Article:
Oral cancer of the lips has an optimistic survival rate. 93 percent of those with the diagnosis at the local stage have a five-year survival rate. A considerable plunge is observed at the regional level or when nearby tissues and lymph nodes have already been affected. Though, the numbers continue to show a positive outlook of survival at 48 percent. However, quite interestingly, the five-year survival rate for oral cancer of the lip for cases that spread to distant sites presents a higher figure than the regional stage. The survival rate for the latter was 52 percent.
For oral cancer of the tongue, the figures remain promising. Survival rates are at 78 percent for the local stage, 63 percent for the regional stage, and 36 percent for distant stages. Meanwhile, oral cancer of the tongue has a lower five-year relative survival rate than cases of the lip and tongue. Still, the numbers are considerably high. For instance, there’s a 75 percent survival rate for local stage oral cancer. The rate dips for the regional stage at 38 percent. And, distant stage oral cancer has a 20 percent survival rate. This is almost 50 percent and 74 percent lower than the local stage rate respectively.
The average age of developing oral cancer is 62 years old. Still, oral cancer can also affect the people younger than 55. After all, 25% of oral cancer cases in this age group have been diagnosed. Regarding sex, men are more likely to have oral cancer than women.
Still, other factors contribute to cancer besides age and sex. Unhealthy lifestyle habits such as smoking and excessive alcohol consumption can trigger cancer growth. However, individuals without a smoking history and no alcohol intake can still have oral cancer. This is especially true for those with a family history of cancer.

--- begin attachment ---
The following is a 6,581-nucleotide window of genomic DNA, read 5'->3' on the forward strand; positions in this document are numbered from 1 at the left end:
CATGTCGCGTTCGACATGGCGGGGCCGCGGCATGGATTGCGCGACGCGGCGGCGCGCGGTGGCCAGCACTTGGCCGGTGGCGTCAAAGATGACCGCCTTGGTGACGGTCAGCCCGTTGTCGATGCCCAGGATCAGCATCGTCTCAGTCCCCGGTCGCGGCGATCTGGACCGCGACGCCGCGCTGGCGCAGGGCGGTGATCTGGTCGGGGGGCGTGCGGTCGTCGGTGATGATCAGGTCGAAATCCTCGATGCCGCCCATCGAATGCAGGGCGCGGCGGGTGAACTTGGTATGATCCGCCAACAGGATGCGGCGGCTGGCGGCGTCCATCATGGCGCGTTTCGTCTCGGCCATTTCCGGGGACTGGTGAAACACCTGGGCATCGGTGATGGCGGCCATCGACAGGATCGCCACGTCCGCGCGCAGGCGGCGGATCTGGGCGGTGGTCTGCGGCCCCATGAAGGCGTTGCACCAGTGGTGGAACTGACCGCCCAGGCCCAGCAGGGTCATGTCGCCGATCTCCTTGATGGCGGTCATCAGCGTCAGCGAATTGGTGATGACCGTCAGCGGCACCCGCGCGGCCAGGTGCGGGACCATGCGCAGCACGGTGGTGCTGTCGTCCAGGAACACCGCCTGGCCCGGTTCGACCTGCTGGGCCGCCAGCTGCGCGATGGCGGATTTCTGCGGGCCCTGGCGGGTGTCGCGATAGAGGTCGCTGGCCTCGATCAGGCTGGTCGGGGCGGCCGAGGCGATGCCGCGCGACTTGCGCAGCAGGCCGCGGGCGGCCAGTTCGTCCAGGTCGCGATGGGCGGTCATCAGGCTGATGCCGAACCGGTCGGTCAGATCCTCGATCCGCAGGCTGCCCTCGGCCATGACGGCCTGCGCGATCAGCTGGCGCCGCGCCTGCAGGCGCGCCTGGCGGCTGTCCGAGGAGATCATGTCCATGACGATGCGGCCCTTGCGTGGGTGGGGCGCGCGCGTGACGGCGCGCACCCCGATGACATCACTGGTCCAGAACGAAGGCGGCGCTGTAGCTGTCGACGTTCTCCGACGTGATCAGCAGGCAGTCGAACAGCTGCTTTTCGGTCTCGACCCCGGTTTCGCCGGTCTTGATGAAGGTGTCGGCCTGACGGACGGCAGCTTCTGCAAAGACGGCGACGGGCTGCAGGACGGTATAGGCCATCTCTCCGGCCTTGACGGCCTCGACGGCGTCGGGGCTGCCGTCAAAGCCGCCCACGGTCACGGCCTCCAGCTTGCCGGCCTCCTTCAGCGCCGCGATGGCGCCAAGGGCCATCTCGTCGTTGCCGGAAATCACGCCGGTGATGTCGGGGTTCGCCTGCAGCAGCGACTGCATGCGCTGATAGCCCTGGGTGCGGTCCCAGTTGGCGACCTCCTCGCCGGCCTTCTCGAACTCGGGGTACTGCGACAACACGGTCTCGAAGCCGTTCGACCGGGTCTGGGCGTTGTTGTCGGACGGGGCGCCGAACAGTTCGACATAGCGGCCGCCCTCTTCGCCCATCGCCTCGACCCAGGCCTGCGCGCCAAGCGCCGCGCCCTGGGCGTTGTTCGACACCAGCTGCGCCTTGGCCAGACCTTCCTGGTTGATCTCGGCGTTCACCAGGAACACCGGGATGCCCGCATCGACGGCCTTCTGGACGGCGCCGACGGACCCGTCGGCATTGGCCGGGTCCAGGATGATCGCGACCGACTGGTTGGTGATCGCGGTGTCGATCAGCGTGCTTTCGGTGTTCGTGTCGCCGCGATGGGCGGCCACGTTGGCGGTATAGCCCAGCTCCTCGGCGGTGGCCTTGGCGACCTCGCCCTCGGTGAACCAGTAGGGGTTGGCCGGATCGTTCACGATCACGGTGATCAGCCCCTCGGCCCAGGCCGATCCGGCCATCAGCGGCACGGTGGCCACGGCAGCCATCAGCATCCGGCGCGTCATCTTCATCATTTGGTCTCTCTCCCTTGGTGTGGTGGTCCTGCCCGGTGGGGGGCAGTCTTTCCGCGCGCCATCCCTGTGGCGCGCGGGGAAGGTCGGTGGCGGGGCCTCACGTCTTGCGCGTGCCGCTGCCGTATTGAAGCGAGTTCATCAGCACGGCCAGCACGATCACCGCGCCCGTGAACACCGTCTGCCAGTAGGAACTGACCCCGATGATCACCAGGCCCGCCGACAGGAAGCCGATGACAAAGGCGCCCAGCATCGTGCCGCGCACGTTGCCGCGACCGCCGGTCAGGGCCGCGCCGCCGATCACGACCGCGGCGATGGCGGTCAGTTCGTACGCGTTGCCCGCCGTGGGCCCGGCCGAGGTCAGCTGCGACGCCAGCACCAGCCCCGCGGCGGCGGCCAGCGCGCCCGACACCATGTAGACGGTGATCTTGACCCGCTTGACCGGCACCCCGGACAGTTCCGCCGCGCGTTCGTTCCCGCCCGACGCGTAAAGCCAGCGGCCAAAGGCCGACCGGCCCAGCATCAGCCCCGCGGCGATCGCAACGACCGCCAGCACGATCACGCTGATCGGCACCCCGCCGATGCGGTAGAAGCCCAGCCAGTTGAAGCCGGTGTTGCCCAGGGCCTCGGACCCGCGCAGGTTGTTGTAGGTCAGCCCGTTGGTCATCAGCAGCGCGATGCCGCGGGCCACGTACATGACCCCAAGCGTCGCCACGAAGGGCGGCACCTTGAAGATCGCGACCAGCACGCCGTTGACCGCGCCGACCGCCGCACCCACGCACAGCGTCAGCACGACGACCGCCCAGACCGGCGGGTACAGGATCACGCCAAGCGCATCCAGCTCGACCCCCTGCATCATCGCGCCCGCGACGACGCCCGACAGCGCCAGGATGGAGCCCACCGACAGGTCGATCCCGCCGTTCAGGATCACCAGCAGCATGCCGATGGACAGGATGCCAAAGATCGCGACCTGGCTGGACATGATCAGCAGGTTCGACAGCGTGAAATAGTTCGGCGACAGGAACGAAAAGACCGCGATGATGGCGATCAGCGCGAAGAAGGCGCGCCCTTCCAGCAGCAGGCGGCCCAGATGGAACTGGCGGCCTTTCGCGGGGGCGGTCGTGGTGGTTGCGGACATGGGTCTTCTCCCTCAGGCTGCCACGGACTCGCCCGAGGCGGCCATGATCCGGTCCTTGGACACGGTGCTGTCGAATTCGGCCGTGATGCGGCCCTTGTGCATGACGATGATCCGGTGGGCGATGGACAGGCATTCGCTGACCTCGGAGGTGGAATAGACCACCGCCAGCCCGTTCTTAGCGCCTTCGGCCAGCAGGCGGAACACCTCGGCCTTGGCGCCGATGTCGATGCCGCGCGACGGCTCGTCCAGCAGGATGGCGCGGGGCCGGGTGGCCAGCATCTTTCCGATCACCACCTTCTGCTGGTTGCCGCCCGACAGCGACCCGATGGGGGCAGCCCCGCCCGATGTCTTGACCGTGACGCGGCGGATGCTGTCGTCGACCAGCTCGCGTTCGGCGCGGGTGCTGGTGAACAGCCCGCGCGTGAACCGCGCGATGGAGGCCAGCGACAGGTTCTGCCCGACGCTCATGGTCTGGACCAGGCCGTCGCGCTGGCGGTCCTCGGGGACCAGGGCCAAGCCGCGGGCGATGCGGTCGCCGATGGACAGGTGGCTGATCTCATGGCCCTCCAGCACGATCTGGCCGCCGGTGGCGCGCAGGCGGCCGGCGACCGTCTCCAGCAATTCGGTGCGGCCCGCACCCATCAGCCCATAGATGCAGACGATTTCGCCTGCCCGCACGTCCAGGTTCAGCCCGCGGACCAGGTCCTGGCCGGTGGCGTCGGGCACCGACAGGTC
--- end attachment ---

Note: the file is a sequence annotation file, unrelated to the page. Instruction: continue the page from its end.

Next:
Signs & Symptoms
Indicators of oral cancer include swelling or the thickening of an area of the oral cavity. It may also present itself as lumps, bumps, eroded areas, and rough spots in the mouth. Likewise, velvety white, red, or white-and-red-patches in the mouth may appear. One may also experience unexplained bleeding and inexplicable numbness in the face, mouth, or neck area. Persistent sores on the face, neck, or mouth which easily bleed can also appear.
Because of these symptoms, people with oral cancer can have difficulty chewing or swallowing. They might also have difficulty speaking or moving the jaw and the tongue. Likewise, they may feature a change in voice, ear pain, chronic sore throat, and/or dramatic weight loss.
Early detection via oral cancer screening is imperative. This can help increase the survival rate of oral cancer. A routine dental checkup can help detect abnormalities such as irregular tissue of the neck, head, face, and oral cavity.